William Calvo-Quirós knows that when someone looks at his work, they may find it a bit psychofrenetic: from studying murals and chupacabras to low-riders and saints, everything is good for the Latin studies professor /has.
“From the outside it looks like this, but to me it makes perfect sense as we unify the experience of Latino life in the United States. And a community has many expressions. of his life,” said Calvo-Quirós. “We are talking about cultural studies and therefore the cultural manifestations of this community.
Born in Costa Rica, Calvo-Quirós immigrated with his family in the late 1980s to Reno, Nevada. His professional career includes his undergraduate degree in industrial design; his first doctorate from the Department of Architecture and Environmental Design at Arizona State University (ASU) for his ethnographic work on the aesthetics of lowriders; and a second Ph.D. from the University of California, Santa Barbara focusing on Chicana and Chicano Studies and “Monsters of Late Capitalism Along the US-Mexico Border: Legends, Epistemologies, and the Politics of the Imagination.”
In this episode of the “Latinx @ Umich” podcast, he explains the importance of finding safe spaces and how lowriders, camp culture and barriología are all connected. He also talks about his new book, “Undocumented Saints, The Politics of Migrating Devotions”.
Additionally, he shares his personal journey as a gay man in Costa Rica, a future priest-turned-scholar, and how the communities he belongs to have helped him on this journey.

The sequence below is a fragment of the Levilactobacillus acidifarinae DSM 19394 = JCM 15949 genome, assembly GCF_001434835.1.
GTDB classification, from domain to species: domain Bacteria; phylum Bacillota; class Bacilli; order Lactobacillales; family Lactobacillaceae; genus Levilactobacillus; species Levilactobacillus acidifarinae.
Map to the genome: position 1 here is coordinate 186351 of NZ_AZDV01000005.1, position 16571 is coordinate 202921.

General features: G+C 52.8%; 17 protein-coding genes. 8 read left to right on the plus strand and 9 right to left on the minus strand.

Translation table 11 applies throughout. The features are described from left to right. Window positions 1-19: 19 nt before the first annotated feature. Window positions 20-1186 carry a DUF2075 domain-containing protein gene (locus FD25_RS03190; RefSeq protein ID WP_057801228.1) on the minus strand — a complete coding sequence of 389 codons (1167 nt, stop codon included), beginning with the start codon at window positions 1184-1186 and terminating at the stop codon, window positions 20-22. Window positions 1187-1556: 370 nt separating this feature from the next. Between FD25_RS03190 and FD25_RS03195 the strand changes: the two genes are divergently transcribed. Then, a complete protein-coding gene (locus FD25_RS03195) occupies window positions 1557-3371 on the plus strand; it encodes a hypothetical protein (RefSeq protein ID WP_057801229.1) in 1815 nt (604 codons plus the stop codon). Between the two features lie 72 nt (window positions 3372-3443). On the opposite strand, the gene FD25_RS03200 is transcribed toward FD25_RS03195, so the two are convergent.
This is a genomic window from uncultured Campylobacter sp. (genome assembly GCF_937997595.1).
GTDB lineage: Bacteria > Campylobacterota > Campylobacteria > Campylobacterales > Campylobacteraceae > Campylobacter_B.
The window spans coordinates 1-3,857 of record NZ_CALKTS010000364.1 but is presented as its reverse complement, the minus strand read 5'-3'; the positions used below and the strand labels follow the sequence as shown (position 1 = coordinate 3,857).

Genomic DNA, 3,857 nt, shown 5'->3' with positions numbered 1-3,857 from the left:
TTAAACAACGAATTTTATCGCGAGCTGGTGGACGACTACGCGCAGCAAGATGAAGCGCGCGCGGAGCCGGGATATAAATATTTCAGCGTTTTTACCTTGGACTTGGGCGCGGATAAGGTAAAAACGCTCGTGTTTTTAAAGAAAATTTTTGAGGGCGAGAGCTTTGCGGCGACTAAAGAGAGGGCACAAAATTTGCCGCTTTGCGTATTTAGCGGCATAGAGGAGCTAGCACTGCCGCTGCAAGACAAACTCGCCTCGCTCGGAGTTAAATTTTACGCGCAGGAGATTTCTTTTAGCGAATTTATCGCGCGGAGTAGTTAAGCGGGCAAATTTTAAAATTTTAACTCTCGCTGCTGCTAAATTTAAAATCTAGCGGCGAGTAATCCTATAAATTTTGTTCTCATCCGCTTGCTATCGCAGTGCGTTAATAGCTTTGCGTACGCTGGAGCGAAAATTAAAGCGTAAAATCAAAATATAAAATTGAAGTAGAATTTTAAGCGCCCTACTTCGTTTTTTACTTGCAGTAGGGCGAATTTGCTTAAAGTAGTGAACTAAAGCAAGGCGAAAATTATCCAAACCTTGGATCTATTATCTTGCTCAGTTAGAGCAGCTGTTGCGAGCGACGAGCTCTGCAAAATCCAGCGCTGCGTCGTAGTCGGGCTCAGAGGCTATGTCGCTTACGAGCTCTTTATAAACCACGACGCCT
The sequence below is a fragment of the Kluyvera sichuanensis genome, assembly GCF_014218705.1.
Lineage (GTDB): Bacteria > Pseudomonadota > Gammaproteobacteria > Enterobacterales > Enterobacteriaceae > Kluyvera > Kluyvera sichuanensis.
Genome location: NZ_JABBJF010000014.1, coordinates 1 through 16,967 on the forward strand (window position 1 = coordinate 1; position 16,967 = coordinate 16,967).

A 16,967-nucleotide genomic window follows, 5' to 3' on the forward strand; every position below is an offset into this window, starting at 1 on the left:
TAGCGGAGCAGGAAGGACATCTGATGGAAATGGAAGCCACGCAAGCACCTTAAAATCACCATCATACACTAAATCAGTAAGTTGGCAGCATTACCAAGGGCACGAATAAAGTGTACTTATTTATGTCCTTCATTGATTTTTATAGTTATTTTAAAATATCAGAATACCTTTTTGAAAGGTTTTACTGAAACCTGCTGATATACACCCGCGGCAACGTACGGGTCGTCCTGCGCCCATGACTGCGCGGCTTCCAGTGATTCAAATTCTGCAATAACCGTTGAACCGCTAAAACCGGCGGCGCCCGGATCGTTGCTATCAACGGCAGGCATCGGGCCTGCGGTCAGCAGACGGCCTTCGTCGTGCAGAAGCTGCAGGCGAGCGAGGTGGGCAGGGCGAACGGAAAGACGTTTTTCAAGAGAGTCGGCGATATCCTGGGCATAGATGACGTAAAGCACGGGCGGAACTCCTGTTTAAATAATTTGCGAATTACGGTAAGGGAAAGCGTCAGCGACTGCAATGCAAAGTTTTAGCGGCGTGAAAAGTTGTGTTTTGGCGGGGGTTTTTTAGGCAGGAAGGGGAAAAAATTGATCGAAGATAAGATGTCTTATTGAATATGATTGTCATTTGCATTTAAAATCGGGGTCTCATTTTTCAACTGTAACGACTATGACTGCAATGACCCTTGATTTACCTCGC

“I grew up in a country where I thought for a long time that I would never grow old because I would die of AIDS or be beaten,” he said. “So when my mother made the decision – as a single mother – to migrate to the United States without papers, risking her own health and everything, she created a space for me to exist.
“When my mother decided to embrace me and love me beyond what she understood, she did a revolutionary act,” he continued. “She said, ‘I chose love over what the church says, over what the state says.’ And that moment transformed my family and everything.
Calvo-Quirós says it was by studying the aesthetics of lowriders that he was able to draw a connection between Latinos and “camp,” the aesthetic movement that seeks to exaggerate differences to gain attention.
For lowriders, it could be a bold pink car, adorned with flowers and symbols ordering the police to look, because they knew they were looking anyway.
“Camp is fantastic because it’s disruptive…it’s that kind of over-the-top, extravagant, loud aesthetic. Camp is political because it’s a creative break from the norms of what people should wear or how they should talk. So in that sense, for many communities of color, camp allows them to carve out a space where they say, “I exist in my own differences.”
“I’m outraged because we’re saying we don’t need to be defined by this system, that we can imagine a world where Latinos can fully thrive as a community. So it’s a scandal, because the system can’t imagine that.
“That’s why I say: people, embrace your escándalo. Just be escandalosos. Be proud of who you are.”